*expect a future post about varying free water laws across the world

“With everything?” or “Any substitutions?”

Many people are embarrassed to be judged as picky eaters, so they don’t specify their orders. That means that a diner might ask for a Greek salad and leave a pile of sun-dried tomatoes on the plate when (s)he could have easily said, “A Greek salad, but without the sun-dried tomatoes, please.” By inviting the patron to make specifications, however, a waiter offers a judgment-free zone. The diner feels like modifications to the menu are expected rather than inconvenient, and ultimately there is no sad pile of unwanted food scraps on the plate.

“Would you like to box anything?”

restaurant takeoutIf a restaurant were to adopt only one of my suggestions, this one would be the best. ‘Doggy-bagging’ food is a service that not all diners are aware of or that, again, they might feel embarrassed for requesting. Fact is, even the leftover bread mentioned in the first tip can be wrapped up! Sadly, there is no guarantee that the food will get eaten once it’s taken home, since humans can be quite forgetful; but at least it’s a start. The implied encouragement to take food home might offend some people as being ‘judgmental,’ but, frankly, I think that anyone who consciously decides to waste food deserves to be judged.

As this list demonstrates, one of the keys to combatting food waste is acknowledgment and communication of preferences. Servers just assume that patrons want free bread or refills because they haven’t been told otherwise. Restaurants thus perpetuate a culture of wastefulness that relies on the abundance of cheap food and water to please customers rather than just asking them what they really want. Diners have a responsibility as well, though, to consciously make efforts to prevent waste. They- we need to recognize food as valuable, not disposable – contrary to how the spontaneous gratification at restaurants makes it seem.

Food is meant to be eaten, not left on a plate and then thrown in the garbage.

Eva

An Unexpected Opinion on Processed Meat

I am a very food safety-conscious person. Since I know how misleading eat-by and other date labels are, I rely on my senses to check whether food is still safe to consume, and I scrutinize very closely before eating. So, when I go to weekend-long ultimate frisbee tournaments, I make sure I only have non-perishable foods in my bag, as it will be sitting outside in the sun for hours on end. Nuts, energy bars, breads, peanut butter, and pretzels are my favorites. Last weekend, though, a guy on our team brought lunch provisions for everyone: loaves of bread, two tortillas espanolas (potato frittatas), a bag of tomatoes, and several packages of sliced cheeses and meats. My initial reaction was no, I’m not going to eat meat, cheese, or egg-product that has been sweltering in a bag on the beach in 25ºC heat for four hours. Then I reconsidered: Well, chorizo and salami are often kept at room temperature anyway, and smelling the cheese and tortilla will immediately prove whether they’re still good. I allowed myself to have two sandwiches (not touching the tomatoes because they weren’t washed) and found that they tasted completely fine and gave me no trouble. The story is far from exciting, but it was a really important moment for me to realize the benefits of processed food.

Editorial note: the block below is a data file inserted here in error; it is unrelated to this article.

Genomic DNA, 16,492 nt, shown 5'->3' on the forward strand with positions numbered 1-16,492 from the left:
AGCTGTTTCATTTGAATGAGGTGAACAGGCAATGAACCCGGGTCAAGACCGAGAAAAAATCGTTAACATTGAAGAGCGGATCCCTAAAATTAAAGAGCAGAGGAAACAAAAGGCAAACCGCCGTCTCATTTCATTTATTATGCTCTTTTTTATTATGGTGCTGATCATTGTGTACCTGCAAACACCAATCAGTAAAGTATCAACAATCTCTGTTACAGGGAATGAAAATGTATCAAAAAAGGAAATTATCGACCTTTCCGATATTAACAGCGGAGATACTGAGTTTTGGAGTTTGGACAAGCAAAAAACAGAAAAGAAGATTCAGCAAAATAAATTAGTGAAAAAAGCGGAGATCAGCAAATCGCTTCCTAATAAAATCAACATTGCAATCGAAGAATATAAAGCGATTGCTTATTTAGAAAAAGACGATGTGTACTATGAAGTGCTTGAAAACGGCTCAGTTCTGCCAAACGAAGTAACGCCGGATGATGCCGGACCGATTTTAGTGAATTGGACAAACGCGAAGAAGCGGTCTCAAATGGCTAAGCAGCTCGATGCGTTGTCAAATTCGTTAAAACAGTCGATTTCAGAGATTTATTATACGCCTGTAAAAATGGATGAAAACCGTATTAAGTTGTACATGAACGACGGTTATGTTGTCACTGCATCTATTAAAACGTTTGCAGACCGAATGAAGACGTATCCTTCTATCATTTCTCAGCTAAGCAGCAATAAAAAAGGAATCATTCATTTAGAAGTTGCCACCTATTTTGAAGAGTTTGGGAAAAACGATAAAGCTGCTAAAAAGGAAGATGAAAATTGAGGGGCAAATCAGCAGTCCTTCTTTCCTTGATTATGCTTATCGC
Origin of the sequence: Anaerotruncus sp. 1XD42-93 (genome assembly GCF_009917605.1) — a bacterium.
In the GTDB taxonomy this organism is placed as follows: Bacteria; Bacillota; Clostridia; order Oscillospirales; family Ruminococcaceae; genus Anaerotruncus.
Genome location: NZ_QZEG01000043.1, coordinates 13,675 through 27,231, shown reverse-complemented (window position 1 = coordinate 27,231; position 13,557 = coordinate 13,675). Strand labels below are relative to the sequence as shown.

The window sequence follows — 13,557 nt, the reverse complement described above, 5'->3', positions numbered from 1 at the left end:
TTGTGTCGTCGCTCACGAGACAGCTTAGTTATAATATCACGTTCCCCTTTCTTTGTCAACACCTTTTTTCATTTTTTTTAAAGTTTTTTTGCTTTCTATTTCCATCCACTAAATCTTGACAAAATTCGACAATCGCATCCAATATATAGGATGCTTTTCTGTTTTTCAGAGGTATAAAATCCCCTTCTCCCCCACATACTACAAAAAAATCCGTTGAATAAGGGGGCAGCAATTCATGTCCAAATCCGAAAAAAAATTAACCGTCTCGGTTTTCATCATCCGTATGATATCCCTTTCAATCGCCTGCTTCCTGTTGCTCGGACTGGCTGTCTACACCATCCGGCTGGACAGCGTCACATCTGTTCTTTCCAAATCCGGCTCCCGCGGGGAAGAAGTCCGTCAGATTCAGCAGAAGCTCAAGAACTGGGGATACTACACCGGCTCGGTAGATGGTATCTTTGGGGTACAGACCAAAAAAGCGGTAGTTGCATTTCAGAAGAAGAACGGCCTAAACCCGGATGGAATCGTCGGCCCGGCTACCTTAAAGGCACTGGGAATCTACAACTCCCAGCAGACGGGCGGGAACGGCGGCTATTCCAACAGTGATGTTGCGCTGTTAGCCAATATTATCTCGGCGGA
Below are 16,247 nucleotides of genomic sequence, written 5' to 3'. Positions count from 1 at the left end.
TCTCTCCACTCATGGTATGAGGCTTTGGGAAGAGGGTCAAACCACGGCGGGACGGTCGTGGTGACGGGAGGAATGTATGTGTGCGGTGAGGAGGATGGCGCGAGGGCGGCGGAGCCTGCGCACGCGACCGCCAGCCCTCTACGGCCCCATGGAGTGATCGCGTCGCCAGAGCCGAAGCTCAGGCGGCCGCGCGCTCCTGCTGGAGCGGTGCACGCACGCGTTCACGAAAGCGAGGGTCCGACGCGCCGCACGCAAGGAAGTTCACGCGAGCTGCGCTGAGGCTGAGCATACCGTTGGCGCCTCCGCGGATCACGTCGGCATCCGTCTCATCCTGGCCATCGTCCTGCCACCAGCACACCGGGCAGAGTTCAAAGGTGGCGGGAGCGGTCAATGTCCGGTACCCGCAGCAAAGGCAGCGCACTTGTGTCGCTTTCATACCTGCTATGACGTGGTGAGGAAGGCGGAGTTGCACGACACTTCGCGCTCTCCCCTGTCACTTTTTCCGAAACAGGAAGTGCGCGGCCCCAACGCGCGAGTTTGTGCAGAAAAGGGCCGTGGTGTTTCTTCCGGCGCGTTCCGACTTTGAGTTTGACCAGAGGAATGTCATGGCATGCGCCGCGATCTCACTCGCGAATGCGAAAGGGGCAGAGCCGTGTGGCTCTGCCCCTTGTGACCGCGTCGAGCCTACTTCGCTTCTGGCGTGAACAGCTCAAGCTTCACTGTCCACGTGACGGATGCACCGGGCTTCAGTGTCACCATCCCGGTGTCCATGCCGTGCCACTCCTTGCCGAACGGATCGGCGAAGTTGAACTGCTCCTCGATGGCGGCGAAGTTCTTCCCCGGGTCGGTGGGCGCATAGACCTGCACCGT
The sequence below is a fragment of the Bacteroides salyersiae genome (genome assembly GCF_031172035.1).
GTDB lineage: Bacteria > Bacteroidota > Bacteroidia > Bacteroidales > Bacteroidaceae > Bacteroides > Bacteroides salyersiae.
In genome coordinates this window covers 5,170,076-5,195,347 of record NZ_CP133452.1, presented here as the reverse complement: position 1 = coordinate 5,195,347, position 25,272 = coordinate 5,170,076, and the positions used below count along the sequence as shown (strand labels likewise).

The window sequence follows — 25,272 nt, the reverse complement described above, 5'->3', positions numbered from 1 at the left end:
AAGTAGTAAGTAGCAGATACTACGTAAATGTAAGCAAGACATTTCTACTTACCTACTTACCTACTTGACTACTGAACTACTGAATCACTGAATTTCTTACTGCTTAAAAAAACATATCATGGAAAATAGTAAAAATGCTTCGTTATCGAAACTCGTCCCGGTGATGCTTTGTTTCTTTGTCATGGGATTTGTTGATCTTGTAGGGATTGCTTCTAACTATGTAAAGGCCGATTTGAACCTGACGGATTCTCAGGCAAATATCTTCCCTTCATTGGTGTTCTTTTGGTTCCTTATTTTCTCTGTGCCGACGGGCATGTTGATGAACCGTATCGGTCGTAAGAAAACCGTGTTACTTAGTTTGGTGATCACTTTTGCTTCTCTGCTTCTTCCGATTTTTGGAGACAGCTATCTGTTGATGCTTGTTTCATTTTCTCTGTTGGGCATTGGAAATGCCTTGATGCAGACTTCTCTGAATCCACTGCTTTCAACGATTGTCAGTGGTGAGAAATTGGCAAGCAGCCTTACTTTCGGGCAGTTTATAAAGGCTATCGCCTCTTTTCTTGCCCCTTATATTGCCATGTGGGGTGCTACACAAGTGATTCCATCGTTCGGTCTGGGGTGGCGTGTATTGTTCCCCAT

process2Yes, processed food. The phrase has a pretty negative connotation due to all of the health concerns associated with artificial coloring, chemical additives, high sugar and fat content, lack of freshness, etc. It brings to mind images of potato chips, Twinkies, and frozen microwave meals. I am all about promoting fresh and local products and generally avoiding junk food, but, in the interest of preventing food waste, it is important to recognize the values of food preservation. After all, these methods were developed so that people could keep and use food longer before it goes bad.

Keep in mind that preserving doesn’t have to mean industrial/chemical processing. Some of the oldest and most basic techniques for preserving meat, for instance, are still used because of the distinct flavors they create. Prosciutto and corned beef are examples of products that have been rubbed with salt or submerged in salty brine (the latter method usually means it should then be cooked to neutralize the saltiness) because salt dehydrates the bacteria that cause meat to spoil. Lots of fish and deli meats like pastrami also undergo air-drying or wood-smoking, which, as stated by The Economist, involves “carcinogens, which inhibit microbial growth; phenolics, which retard fat oxidation; and an array of sugars, acids and particulates that colour and flavour the meat.” Obviously, those carcinogens aren’t healthy for humans either, which is part of the reason to limit consumption of smoked and cured meat.